When you do something for passion or for money you goal to do this well. I trust you do. And I am sure you do when you contribute to Open Source software. You do it from passion, devote your time and use best skills to make your product better and give it to people, hoping they will use it and benefit from it.
Well, Eclipse contributors are also willing their product to succeed, to be the best tool for programmers, made by programmers. But will it defend itself? The Eclipse Foundation Executive Director, Mike Milinkovich was making a keynote speech at 33rd Degree – one of the best conferences in Poland, one of the best I’ve attended. He had a great chance to inspire 1200 Java developers and infect them with his vision and he missed it. After listening to this keynote my impression is that Mike Milinkovich, The Executive Director, does not have vision and Eclipse will oversleep the revolution taking place in software development.
“You don’t want to throw away all you have written for so many years”
Keynote started from outlining the Eclipse history. It is truly great what was achieved, but one should not rely on its history in IT. Software developers are dynamic and open for innovation, not caring about the history much.
History has shaped Eclipse to the IDE as it is now – great one in my opinion, the only IDE I use for Java. But others are not sleeping – IntelliJIdea to be precise. Well Eclipse, you need to compete. It is tough decision to completely change the track and direct to another goal. History (and huge codebase) should not stop you if you want to be the best. Too much too loose by constantly looking back.
One need to respond to the new reality and change the mindset regardless of the great history of the company. Kodak missed the revolution and now it is only a history.
no some vision of the future”
Trusting your team is a good thing. Trusting the open source contributors is even better. Allowing them to decide where to pull the product makes sense. But will it work with just some vision? Having influence on such tool as Eclipse is a great responsibility and a great honour. Representing all the contributors obliges. Isn’t it ruining everything saying that there is no vision? I hope that it won’t ruin Eclipse, because of its contributors doing the great work. But is it enough?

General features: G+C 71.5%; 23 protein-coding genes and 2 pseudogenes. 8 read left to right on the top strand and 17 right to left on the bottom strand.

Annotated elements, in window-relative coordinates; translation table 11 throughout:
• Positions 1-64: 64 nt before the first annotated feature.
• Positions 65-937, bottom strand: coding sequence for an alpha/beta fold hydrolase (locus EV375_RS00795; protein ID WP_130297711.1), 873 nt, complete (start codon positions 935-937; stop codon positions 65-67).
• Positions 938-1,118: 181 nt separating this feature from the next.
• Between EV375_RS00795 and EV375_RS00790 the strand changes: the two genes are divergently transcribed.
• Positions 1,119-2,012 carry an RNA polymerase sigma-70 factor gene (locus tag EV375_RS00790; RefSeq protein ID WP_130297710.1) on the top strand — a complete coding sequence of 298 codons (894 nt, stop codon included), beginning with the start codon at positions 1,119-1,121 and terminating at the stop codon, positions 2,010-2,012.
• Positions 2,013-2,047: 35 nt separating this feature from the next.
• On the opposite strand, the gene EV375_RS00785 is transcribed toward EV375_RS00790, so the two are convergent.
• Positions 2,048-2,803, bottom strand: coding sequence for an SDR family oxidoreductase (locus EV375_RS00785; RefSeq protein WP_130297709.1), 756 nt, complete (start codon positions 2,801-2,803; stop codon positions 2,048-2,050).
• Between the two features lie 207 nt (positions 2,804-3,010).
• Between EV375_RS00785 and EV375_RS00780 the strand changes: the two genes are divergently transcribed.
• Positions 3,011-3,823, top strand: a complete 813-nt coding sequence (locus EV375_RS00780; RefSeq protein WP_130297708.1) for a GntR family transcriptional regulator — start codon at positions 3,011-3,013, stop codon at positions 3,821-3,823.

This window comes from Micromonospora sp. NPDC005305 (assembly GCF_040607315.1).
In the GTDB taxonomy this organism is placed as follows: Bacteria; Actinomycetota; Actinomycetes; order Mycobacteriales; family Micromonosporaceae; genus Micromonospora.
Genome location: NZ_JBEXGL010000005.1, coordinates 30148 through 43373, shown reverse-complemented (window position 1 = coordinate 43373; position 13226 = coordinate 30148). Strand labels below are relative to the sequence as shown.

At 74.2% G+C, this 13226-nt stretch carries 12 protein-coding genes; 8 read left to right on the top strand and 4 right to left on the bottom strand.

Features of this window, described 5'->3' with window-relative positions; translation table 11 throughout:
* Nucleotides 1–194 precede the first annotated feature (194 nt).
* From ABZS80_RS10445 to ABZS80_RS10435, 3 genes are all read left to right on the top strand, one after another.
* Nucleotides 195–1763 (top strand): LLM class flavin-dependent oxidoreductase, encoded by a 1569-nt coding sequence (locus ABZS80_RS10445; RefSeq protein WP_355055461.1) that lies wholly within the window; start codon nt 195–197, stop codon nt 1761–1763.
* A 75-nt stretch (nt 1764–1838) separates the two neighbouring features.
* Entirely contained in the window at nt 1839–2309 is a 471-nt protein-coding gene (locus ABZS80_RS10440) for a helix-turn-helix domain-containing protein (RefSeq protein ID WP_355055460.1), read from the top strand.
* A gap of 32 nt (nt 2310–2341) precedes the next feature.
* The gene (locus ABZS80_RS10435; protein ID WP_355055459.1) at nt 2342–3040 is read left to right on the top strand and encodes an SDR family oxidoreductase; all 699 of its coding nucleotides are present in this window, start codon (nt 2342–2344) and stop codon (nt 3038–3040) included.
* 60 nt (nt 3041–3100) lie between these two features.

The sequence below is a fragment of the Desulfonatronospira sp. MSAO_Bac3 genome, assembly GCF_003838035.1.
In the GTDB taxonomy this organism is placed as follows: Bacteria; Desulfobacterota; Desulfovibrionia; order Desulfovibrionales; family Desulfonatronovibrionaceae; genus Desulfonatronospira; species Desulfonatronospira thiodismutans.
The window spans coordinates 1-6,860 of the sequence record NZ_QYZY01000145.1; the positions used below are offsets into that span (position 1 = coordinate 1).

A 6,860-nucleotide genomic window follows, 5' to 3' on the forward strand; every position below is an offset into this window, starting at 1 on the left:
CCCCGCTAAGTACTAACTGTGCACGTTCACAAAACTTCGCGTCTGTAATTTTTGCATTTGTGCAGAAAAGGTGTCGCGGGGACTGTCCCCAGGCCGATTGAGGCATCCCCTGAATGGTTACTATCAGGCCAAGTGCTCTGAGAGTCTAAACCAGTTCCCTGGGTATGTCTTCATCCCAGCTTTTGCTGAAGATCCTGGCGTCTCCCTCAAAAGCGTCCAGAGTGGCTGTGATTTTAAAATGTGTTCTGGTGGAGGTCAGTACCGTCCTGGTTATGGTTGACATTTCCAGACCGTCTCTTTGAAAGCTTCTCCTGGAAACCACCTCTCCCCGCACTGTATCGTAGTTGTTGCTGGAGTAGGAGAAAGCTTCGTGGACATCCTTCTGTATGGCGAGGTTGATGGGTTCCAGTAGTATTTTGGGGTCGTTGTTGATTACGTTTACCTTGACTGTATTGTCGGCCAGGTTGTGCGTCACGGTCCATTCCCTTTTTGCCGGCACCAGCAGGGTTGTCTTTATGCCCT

Note: I mean the independent contributors – not the ones from big companies like IBM, contributing because their company makes money on it.
You need a vision. A brave one. To be the best. To improve. Don’t disappoint the people that are actually building the Eclipse. And its users
“How would you convince me to use Eclipse instead of my perfect IntelliJ?”
– the question from the audience raised. Brave question. And one of the best that could be asked after such presentation. And the answer was: “I would not. Just use the tool that best suits you”. Very good answer. You would not convince that person anyway. But you could convince other Eclipse users not to switch to IntelliJ.
I see no vision, no courage to respond to the market change, no will to be best, better than the competition. I don’t want to be a part of this, I am going to give a try to the IntelliJ.
I am disappointed with the keynote, I feel bad for all the contributors – that their work, passion and impressive skills are destroyed by lack of support from the Executive Director site. I trust that Mike Milinkovich and wants good, but it is not enough.
I am full of appreciation and respect for Eclipse. It is my favourite IDE, powerful, and making my work easier. I am where I am also thanks to it, but the history should not be the only factor defining the future. I don’t want to be a part of it.